The next morning, I’d arranged to meet my old friend Michael Jackson and his boys at a parking lot on the trail. I got a late start and sent him a text that I was running a half-hour late. After hiking till midnight the day before (eight hours of night hiking), I hit the trail with my eyes on my feet, a habit you pick up when you are warily watching every step in the dark. When I looked up that Saturday morning, I could find no white blazes — the AT’s road signs — on the trees. But this trail had to be the AT, I thought as I followed it straight downhill. For a mile I hiked, finding no white blazes. So I turned around and walked all the way back to the shelter. There I found the trail’s turn; it was right as I’d exited the shelter. Another hour wasted. My new year’s depression became despair. I texted Michael, explaining how I’d gotten lost and telling him how I understood if they couldn’t wait around; they had a long drive home to Indiana ahead of them. They would wait, he said. So I pushed on. But my spark was gone. A day earlier, I’d been convinced I could crush a 40-miler in my sleep. But now, tasting failure more than the Payday I was gobbling down, I was struggling to hike 10 to meet Michael’s family.
Still 2 miles from the parking lot, I passed two guys on the trail who asked, “Are you the guy hiking from Maine?” I nodded. “Your friends are down there waiting for you.” I texted that I was still 25 minutes away. A minute later, they responded, but I kept hiking. After five minutes, I checked my phone and saw that they were hiking to meet me. A minute later, I saw Michael, freshman Grant, seventh-grader Eli and third-grader Luke walking toward me. They had come a mile and a half up the trail.
It was great to see them. They drove three or four hours out of their way on their return from Christmas in North Carolina. Michael had asked if he could bring me anything. “A bottle of cold Coke,” I replied, and he handed me my addiction at the car. I chugged it in about a minute. I apologized several times for making them wait, their visit so appreciated. They were in no rush, Michael said, but I knew the boys all would return to school Monday in Indiana and there was plenty to do at home. We drove into Blacksburg, a college town I’d longed to visit, and they bought me lunch. We hung out for only about two hours, but it was a lifesaver from home, from a simpler time before a grenade had been dropped on my life.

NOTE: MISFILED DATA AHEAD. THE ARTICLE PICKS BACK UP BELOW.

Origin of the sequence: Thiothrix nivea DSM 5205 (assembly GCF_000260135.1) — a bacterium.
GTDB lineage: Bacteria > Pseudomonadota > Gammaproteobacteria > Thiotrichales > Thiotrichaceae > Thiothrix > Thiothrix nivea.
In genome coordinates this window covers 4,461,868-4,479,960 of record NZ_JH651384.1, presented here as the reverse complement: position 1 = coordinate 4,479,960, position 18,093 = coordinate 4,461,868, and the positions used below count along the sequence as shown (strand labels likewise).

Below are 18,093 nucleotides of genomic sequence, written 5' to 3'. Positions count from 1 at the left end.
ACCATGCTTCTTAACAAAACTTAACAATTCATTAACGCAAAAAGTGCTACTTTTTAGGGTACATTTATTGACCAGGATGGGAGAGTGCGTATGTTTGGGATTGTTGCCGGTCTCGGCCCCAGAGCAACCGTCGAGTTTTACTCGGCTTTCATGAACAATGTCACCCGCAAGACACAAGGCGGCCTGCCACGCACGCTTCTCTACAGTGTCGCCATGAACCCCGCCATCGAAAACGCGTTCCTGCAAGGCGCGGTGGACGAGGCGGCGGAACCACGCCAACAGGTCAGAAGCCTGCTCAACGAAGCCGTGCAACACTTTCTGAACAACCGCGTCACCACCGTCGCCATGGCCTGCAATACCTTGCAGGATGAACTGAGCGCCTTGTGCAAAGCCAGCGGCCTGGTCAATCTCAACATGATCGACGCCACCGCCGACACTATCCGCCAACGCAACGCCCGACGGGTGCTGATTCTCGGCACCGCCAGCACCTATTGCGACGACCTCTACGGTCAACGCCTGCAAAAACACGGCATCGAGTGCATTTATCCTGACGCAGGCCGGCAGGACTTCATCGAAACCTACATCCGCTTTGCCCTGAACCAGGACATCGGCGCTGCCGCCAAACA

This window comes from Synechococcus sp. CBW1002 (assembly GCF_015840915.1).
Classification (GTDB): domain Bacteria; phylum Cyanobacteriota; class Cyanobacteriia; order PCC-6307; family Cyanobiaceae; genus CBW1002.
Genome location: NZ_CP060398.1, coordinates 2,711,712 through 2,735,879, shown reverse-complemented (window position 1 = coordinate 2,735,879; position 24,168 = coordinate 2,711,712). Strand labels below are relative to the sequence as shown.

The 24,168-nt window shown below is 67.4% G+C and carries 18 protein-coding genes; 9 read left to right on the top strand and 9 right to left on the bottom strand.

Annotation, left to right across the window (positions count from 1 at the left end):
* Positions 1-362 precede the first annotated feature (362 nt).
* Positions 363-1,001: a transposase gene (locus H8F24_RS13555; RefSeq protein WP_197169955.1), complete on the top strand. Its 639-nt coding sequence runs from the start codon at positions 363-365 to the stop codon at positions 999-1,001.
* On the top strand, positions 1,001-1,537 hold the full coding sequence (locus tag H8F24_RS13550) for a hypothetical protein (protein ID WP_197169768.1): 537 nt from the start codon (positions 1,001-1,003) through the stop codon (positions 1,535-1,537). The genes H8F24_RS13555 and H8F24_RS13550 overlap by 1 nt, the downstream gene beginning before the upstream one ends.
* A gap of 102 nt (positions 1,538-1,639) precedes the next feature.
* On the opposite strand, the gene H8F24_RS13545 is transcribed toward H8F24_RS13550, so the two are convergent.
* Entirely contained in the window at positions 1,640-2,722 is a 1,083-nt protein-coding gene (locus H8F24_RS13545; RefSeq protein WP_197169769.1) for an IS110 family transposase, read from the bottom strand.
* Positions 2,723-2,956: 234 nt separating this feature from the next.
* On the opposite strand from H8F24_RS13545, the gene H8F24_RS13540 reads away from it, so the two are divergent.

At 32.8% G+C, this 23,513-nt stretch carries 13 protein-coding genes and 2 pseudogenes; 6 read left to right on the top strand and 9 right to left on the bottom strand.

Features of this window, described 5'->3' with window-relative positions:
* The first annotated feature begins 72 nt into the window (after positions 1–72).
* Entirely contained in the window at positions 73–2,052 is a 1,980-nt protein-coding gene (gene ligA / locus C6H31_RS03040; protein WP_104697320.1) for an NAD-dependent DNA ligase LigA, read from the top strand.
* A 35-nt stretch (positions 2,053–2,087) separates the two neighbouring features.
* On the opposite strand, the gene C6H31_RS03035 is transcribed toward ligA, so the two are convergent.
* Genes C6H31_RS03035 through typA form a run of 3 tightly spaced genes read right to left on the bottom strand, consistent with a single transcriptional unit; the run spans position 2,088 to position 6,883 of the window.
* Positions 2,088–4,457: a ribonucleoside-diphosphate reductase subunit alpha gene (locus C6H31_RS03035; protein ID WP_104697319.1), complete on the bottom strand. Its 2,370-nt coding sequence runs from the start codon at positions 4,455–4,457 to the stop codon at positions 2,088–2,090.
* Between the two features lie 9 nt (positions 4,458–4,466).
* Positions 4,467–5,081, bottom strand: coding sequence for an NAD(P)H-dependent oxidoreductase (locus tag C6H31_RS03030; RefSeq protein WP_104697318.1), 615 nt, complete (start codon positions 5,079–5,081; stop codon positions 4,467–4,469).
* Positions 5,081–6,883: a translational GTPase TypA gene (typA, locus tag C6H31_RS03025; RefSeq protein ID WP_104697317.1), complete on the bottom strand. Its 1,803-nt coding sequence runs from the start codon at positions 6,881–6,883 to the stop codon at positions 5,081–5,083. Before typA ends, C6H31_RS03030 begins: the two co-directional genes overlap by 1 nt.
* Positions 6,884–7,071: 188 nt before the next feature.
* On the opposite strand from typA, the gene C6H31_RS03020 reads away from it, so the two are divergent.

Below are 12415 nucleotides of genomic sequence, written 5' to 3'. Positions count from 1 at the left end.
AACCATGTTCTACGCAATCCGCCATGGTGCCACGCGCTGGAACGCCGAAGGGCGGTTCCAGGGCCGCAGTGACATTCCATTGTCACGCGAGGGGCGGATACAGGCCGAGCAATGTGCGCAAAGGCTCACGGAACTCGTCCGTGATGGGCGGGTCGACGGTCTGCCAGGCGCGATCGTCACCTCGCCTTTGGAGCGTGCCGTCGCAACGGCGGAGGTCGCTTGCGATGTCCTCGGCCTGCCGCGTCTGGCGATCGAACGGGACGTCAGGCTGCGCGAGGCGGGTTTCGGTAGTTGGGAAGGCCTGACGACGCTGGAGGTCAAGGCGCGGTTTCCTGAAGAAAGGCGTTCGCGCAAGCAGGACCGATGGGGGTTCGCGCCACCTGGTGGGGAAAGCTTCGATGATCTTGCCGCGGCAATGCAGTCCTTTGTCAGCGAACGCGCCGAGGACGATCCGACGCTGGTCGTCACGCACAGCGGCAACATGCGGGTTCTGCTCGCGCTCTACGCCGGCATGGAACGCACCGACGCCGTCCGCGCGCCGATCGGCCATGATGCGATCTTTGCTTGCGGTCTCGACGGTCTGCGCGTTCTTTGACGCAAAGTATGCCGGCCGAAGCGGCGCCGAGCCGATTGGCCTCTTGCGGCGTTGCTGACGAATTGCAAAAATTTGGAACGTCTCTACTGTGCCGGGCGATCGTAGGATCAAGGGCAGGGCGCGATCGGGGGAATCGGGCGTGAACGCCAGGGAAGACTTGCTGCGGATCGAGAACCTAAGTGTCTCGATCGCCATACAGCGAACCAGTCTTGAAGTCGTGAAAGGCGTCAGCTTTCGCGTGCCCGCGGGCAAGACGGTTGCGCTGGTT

I hadn’t seen the boys in a year and a half or two years, and could not believe how they’d grown and grown up. Later, as I hiked off with cake from Michael’s sister (and her sweet note written on the Ziploc bag I discovered that night at dinner), trail mix, batteries, hand warmers and other thoughtful gifts, I was stunned that it had been so long since we had all been together. It was not Michael’s fault, of course. He’s the type of friend who invites everyone over for the Super Bowl and cookouts on Memorial Day. He hosts the parties when good friends move away. “How could it have been so long since I’d seen the boys?” I wondered back in the woods. I had been in school the past three or four years getting my master’s as I juggled work and family, I rationalized as I hiked; life had been busy. But that excuse felt hollow. Michael had been through a similar situation a few years before as he earned his MBA, yet his parties and efforts at friendship never wavered. The problem was me, caught up in my own life, too busy for life’s important things.
Before my thru hike started in July, I read a book about the psychological challenges that awaited on the trail. The author urged readers to list the things they sought from this life-altering experience. I made my list — I carry it with me every day — and cited my goals of being a better father, being a better person, overcoming my fears in life. I forgot one important goal: be a better friend. It took me just two hours hanging with the four Jackson boys to learn how meaningful that is.